Redes Sociais

Charles G. Finney
(29/08/1792 - 16/8/1875)


Appearing in the Oberlin Evangelist 1840

The Oberlin Evangelist

December 2, 1840

Professor Finney's Letters--No. 27

No. 3.


Beloved in the Lord:

In my last letter I made some remarks upon the impropriety of your withdrawing from the churches to which you belong, either upon your own suggestion, or upon the suggestion of the churches themselves, unless for the purpose of uniting with some other evangelical church. Permit me now to make the following additional suggestions in respect to your present circumstances.

I have always observed, that where the fear and love of God do not prevent or rebuke a spirit of persecution or ecclesiastical violence, that public sentiment will effectually do it whenever the crisis is sufficiently formed. Now there can be no doubt that if you possess your souls in patience, and observe several conditions which I wish to mention to you, that should the churches to which you belong, or the ecclesiastical bodies of which you may be members proceed to any uncharitable and exscinding measures, public sentiment will severely and effectually rebuke them, and compel them to desist from such proceedings.

1. The first condition upon which you may expect this to be done is, that you keep yourselves quiet--that you avoid becoming excited, and getting into a vociferous and scolding manner of speaking, praying, or preaching, upon the subject of your peculiar views. And especially in reference to the opposition that is made to them. Be sure to preserve a collected state of mind. Be sure to walk softly before the Lord. Commune with your own heart, and with God, and be still.

2. In order to this do not suffer yourself to dwell in your thoughts and meditations upon the opposition you meet with, nor upon the unreasonableness of your opposers. Avoid such contemplations, or they will probably be too great a temptation to you and you will be "overcome of evil."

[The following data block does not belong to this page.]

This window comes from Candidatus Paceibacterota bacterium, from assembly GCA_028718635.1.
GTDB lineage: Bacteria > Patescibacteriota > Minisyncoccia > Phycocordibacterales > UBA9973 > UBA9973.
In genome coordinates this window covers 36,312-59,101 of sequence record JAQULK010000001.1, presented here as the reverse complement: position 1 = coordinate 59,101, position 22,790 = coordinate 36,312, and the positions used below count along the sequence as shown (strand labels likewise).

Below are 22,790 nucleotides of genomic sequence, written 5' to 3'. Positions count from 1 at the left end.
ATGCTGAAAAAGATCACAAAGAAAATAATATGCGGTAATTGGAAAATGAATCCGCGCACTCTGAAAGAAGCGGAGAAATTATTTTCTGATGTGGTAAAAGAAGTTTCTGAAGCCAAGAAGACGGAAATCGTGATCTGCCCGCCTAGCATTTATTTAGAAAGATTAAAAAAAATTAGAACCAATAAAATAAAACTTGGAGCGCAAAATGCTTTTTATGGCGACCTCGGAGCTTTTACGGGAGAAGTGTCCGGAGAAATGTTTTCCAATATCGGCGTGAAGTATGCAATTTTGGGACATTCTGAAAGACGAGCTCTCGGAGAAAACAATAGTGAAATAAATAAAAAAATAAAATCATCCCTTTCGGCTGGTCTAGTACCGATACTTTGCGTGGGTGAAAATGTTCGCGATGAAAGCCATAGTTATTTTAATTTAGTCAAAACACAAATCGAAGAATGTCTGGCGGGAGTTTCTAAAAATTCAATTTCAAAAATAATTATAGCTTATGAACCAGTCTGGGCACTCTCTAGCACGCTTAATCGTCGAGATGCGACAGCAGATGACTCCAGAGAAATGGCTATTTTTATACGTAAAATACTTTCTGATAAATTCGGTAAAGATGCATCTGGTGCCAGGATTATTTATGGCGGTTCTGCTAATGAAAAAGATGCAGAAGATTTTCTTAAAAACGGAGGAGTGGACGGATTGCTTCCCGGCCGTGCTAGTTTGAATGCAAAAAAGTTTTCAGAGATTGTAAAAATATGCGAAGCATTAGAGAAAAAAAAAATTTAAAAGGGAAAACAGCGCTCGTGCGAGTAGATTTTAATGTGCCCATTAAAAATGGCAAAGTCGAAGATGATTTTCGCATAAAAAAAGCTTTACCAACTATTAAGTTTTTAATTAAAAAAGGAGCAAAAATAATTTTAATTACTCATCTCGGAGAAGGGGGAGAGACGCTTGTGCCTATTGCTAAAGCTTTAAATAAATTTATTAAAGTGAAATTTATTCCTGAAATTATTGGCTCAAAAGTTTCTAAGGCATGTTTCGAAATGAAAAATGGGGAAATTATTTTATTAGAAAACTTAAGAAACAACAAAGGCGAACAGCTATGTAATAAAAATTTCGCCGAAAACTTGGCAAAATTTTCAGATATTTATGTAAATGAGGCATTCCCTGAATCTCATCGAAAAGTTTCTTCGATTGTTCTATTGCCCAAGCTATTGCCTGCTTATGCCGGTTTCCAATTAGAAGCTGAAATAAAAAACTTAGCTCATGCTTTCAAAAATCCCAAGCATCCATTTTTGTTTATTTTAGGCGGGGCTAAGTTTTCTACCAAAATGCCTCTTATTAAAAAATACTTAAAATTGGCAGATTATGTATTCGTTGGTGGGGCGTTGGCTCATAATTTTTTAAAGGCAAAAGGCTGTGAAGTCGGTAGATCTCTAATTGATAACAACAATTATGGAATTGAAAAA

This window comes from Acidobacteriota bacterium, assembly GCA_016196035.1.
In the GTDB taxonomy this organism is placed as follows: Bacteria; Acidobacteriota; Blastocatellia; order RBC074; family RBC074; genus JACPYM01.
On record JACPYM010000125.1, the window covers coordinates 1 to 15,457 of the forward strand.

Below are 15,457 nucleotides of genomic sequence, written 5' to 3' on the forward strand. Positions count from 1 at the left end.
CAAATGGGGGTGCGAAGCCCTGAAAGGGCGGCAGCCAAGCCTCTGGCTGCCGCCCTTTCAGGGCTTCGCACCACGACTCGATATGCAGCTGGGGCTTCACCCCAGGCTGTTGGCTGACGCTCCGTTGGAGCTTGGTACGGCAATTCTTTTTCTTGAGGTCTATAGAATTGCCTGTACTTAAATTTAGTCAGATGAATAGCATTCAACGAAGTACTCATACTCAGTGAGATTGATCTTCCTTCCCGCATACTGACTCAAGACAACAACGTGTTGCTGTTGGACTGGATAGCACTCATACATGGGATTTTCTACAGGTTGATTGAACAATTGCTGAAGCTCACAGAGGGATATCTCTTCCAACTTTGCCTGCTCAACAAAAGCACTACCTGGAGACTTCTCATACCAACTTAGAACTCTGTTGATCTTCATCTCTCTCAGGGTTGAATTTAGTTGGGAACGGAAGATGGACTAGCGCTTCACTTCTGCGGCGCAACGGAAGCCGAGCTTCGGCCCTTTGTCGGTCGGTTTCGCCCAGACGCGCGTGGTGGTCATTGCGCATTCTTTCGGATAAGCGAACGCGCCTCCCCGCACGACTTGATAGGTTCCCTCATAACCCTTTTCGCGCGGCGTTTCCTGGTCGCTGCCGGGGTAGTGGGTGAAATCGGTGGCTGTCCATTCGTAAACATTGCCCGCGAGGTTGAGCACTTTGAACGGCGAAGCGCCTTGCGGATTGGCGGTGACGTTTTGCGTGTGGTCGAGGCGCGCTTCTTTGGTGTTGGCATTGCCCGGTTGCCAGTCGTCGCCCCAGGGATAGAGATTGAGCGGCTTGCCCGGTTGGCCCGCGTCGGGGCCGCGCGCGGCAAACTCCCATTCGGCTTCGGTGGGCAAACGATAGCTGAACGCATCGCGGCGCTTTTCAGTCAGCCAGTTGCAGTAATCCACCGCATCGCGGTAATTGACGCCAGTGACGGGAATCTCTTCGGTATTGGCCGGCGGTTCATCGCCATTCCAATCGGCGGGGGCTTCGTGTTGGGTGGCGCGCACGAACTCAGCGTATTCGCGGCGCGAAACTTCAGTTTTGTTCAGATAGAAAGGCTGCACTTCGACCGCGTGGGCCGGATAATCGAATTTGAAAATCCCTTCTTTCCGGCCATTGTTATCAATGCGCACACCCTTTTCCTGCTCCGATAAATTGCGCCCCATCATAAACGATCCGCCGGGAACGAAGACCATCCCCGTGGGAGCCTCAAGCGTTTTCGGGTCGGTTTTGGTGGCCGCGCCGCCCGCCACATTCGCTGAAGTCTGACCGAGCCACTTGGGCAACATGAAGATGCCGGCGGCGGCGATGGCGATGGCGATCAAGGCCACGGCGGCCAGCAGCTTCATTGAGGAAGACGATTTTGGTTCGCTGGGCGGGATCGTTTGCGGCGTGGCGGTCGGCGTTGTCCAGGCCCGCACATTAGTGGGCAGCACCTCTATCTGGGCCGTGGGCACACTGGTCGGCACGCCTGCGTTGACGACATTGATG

3. Give up your mind to the contemplation of the love of God, of the patience and meekness and gentleness of Christ. Dwell upon the exceeding great and precious promises, and enrich your mind and inflame the love of your hearts by a continued perusal, with much prayer and supplication, of the blessed oracles of God.

4. Do not cry persecution, and self-complacently hold out the idea that you are persecuted for righteousness' sake. If this be really the fact, let others see and say it rather than yourselves.

5. Do not give up your time and thoughts to defending your own reputation or character. --Concern yourself only to promote the glory and honor of God, and leave your reputation to be taken care of by Him. If you attempt to defend your own reputation, you may expect that God will leave you to the defense of it without defending it Himself. But if he sees that you are concerned only to promote his reputation, He is then concerned to defend your reputation as the means of promoting his own. Some of you are aware that in the providence of God, I have had some experience in respect to the influence of slanderous reports and injurious treatment upon christian character and usefulness. In view of all the experience I have had, and the observation I have been able to make, I do not recollect ever to have seen a minister or private christian become excited about, and give himself up to the defense of his character, without manifestly losing the Spirit of God, and eventually suffering a severe and permanent loss in respect to his own reputation. Nor do I on the other hand recollect ever to have seen an instance in which a minister or private christian kept calm, unexcited, about his own reputation, and gave himself up to promoting the honor and glory of God, by laboring for the salvation and sanctification of souls, in which God did not sooner or later, appear for his defense, and "make even his enemies to be at peace with him," and "bring forth his righteousness as the light, and his judgment as the noon-day."

6. Be sure that your labors are as abundant, and as extensive as the providence of God will permit, for the conversion and sanctification of sinners. Do not let it be said of you, at least with any degree of truth, that your religion is of an antinomian character. But let your belief and love of the truth lead you to imitate Christ, laying your whole being upon the altar of prayer, and laboring for the salvation of souls.